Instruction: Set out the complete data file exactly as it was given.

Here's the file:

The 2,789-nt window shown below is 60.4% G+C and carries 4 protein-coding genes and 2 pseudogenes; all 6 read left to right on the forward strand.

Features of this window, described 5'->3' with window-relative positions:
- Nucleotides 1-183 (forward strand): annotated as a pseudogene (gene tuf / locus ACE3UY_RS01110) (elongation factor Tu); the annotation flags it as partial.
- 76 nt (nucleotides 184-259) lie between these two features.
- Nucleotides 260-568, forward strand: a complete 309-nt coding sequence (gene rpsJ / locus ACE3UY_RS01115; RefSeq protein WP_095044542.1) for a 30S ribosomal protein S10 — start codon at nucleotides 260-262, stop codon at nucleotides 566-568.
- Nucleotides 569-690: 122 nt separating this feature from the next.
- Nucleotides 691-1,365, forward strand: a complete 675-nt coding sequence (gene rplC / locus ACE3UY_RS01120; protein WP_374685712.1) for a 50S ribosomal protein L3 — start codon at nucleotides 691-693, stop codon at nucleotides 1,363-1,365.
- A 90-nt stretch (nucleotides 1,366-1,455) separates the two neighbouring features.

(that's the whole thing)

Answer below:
The 2,789-nt window shown below is 60.4% G+C and carries 4 protein-coding genes and 2 pseudogenes; all 6 read left to right on the forward strand.

Features of this window, described 5'->3' with window-relative positions:
- Nucleotides 1-183 (forward strand): annotated as a pseudogene (gene tuf / locus ACE3UY_RS01110) (elongation factor Tu); the annotation flags it as partial.
- 76 nt (nucleotides 184-259) lie between these two features.
- Nucleotides 260-568, forward strand: a complete 309-nt coding sequence (gene rpsJ / locus ACE3UY_RS01115; RefSeq protein WP_095044542.1) for a 30S ribosomal protein S10 — start codon at nucleotides 260-262, stop codon at nucleotides 566-568.
- Nucleotides 569-690: 122 nt separating this feature from the next.
- Nucleotides 691-1,365, forward strand: a complete 675-nt coding sequence (gene rplC / locus ACE3UY_RS01120; protein WP_374685712.1) for a 50S ribosomal protein L3 — start codon at nucleotides 691-693, stop codon at nucleotides 1,363-1,365.
- A 90-nt stretch (nucleotides 1,366-1,455) separates the two neighbouring features.